Seminar: Malaysia’s Religious Interaction with Saudi Arabia
About the Seminar
Religious interaction is one of the significant elements in Malaysia-Saudi Arabia relations. There are two important features in Malaysia’s religious interaction with Saudi Arabia. The first feature is on the implementation of Islamic teachings, Islamic jurisprudence in particular, for both countries. Malaysia is traditionally associated with the teaching of the Shafiite school from as early as the 15th century, whereas the Kingdom of Saudi Arabia largely practices the Hanbalite-Wahhabism school. In religiously interacting with Saudi Arabia, Malaysia is certainly dealing with the Kingdom’s Wahhabism ideology which arguably inspired some Islamic movements during the 19th and early 20th centuries ago in the Malay Archipelago. Malaysia, however, to this date, is less receptive of the Wahhabism ideology due to the dominance of the Shafiite school, the government’s ‘guarded’ religious policies and the own-styled of local da’wah movements which differ with Wahhabism approaches. The second feature is, despite differences in the implementation of Islamic teachings, Malaysia has received a number of capital donations from the Kingdom to financially assist the development of socio-economic projects and religious activities. Until today, the interaction between the two countries has been steadily growing stronger and more collaborative projects have been launched to enhance the scope of their bilateral relations in the future.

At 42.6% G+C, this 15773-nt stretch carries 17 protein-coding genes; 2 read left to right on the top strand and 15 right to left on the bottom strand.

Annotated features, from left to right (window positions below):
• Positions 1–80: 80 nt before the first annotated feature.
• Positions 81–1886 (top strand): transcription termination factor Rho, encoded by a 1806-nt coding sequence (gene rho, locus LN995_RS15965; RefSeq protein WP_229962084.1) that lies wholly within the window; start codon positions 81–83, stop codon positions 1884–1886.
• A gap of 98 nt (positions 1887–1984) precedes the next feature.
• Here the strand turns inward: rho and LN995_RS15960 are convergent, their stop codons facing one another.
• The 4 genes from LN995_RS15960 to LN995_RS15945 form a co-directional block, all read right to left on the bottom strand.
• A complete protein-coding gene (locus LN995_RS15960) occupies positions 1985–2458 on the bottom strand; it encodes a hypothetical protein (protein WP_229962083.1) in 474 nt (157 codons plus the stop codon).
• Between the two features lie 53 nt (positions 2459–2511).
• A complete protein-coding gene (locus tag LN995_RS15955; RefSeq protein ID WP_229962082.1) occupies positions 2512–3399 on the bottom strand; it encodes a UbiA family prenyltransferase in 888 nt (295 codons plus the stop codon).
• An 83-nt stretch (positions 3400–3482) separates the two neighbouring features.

About the Speaker
Associate Professor Dr Asmady Idris is an International Relations lecturer at University Malaysia Sabah (UMS), Malaysia. He earned his M.A. and Ph.D. in International Relations from University of Newcastle upon Tyne, UK. Dr Idris has published numerous articles on the Middle East-Asia Pacific relations, such as “Impact of Mutual Interaction between Civil Society and Conditionality by an External Actor on Democratization: Cases of Turkey and Malaysia (co-authored with Irem Askar Karakir, 2016)”, Malaysia’s Contemporary Political and Economic Relations with Iran (co-authored with Remali Yusoff, 2015), “Malaysian
Non-Governmental Organizations (NGOs) and Humanitarian Issues in Gaza, Palestine (2012), “Early Development of Malaysia’s Relations With Saudi Arabia (2003)”, and others. His latest book is Malaysia’s Relations with Saudi Arabia, 1957-2003, published by University Malaysia Sabah (UMS) Press in 2015.
To register, please fill in this form and email it to firstname.lastname@example.org by 29 March 2017.